Compression Parallel-to-Grain - Fc (Fig. 5). In many parts of a structure, stress grades are used where the loads are supported on the ends of the pieces. Such uses are as studs, posts, columns, and struts. The internal stress induced by this kind of loading is the same across the whole cross section and the fibers are uniformly stressed parallel to, and along the full length of, the piece.

Modulus of Elasticity - E (Fig. 6). The modulus of elasticity (E) is a ratio of the amount a material will deflect in proportion to an applied load.

About Framing Lumber Design Values

Dimension Lumber design values are published as BASE VALUES. BASE VALUES are constants that are applied to each grade in a particular species grouping. BASE VALUES must be adjusted for size, using the size adjustment factors.

Design values for other types of framing lumber are published in a SIZE-ADJUSTED FORMAT. Any special adjustments follow the appropriate tables of design values.

About Adjustments for Condition of Use

Allowable design values for wood members and connections in particular end uses shall be appropriate for the conditions in which the member is used, taking into account the differences in wood strength properties given the conditions of use. Standard adjustment factors have been provided and are repeated in MSR Lumber section for MSR lumber design values. Consult the National Design Specification for Wood Construction (available from the American Forest & Paper Association) for additional design value adjustments such as temperature, pressure-preservative and fire-retardant treatment.

Standard adjustment-factor checklists are provided after each classification of lumber, to serve as reminders as to when and how to apply adjustments to the numbers in each table of design values.

Section Properties of Framing Lumber

Certain mathematical expressions of the properties of elements of sections are used in computing the values of structural members of various shapes for the various conditions under which they are subjected to stress. The properties of elements of sections of standard sizes of joists, planks, beams, stringers, posts, timbers, and decking are given in the following tables:

NEUTRAL AXIS, x–x in the diagrams, in the cross section of a beam or column in a state of flexure, is the line on which there is neither tension nor compression.

The tables in this section show the properties of the rectangular and square sections of lumber, the neutral axis has been assumed as perpendicular to the depth of the section at its center, the depth "h" being parallel to and in the direction of the application of the force or load.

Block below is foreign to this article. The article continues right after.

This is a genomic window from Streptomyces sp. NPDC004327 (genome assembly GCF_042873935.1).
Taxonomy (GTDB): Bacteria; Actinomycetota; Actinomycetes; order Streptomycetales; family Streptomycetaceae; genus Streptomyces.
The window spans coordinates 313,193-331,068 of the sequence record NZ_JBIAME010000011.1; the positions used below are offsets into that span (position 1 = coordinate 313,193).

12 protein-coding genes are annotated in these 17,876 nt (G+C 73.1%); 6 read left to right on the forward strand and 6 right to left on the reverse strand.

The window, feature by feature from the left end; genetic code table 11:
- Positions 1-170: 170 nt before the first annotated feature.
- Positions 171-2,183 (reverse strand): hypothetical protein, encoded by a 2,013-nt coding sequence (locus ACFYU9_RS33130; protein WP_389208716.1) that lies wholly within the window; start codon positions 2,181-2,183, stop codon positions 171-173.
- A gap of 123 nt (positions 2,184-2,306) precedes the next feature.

MOMENT OF INERTIA, I, of the cross section of a beam is the sum of the products of each of its elementary areas by the square of their distance from the neutral axis of the section.

SECTION MODULUS, S, is the moment of inertia divided by the distance from the neutral axis to extreme fiber of the section.

CROSS SECTION is a section taken through the member perpendicular to the longitudinal axis.

Refer to the Literature section for a list of publications referenced above that can be ordered or downloaded.

 

Information Tables
(Note: you need Adobe Acrobat to read the tables, which appear in a new browser window.)

Lumber Mechanical Properties (prop.pdf)

Western Dimension Lumber Base Values - Table 1 (dvalues.pdf)

Adjustment Factors for Base Values - Tables A-C (adjust.pdf)
    Size Adjustment Factors
    Repetitive Member Adjustment Factors
    Duration of Load Adjustment
    Horizontal Shear Design Values

Additional Adjustment Factors for Base Values - Tables D-G (adjust2.pdf)
    Flat Use Factors
    Adjustments for Compression Perpendicular to Grain
    Wet Use Factors
    Incising Factors

Checklist - Adjustments for Dimension Lumber Base Values (dimchk.pdf)

Structural Decking - Tables 2, H (deck.pdf)
    Design Values
    Adjustments Factors for Depth Effect
    Checklist - Adjustments for Structural Decking

Beams & Stringers, Posts & Timbers Design Values - Tables 4-5 (beam.pdf)

Adjustment Factors for Beams & Stringers, Posts & Timbers Design Values - Tables I-K (badjust.pdf)
    Wet Use Factors
    Size/Depth Effect Adjustment
    Flat Use Factors
    Checklist - Adjustments for Beams & Stringers, Posts & Timbers Design Values

Section Properties of Western Lumber Planks and Decking - Tables 11-12 (plank.pdf)

Section Properties of Western Lumber Joist and Beams - Table 13 (joists.pdf)


While every effort has been made to ensure the accuracy of the Western lumber information included in this Online Technical Guide, WWPA accepts no responsibility for errors or omissions in the information presented herein, or for errors which may occur in downloading and printing any of the files, nor any liability resulting from the use of this information for design and construction applications.

The WWPA Online Technical Guide is copyrighted by Western Wood Products Association in Portland, Oregon. ©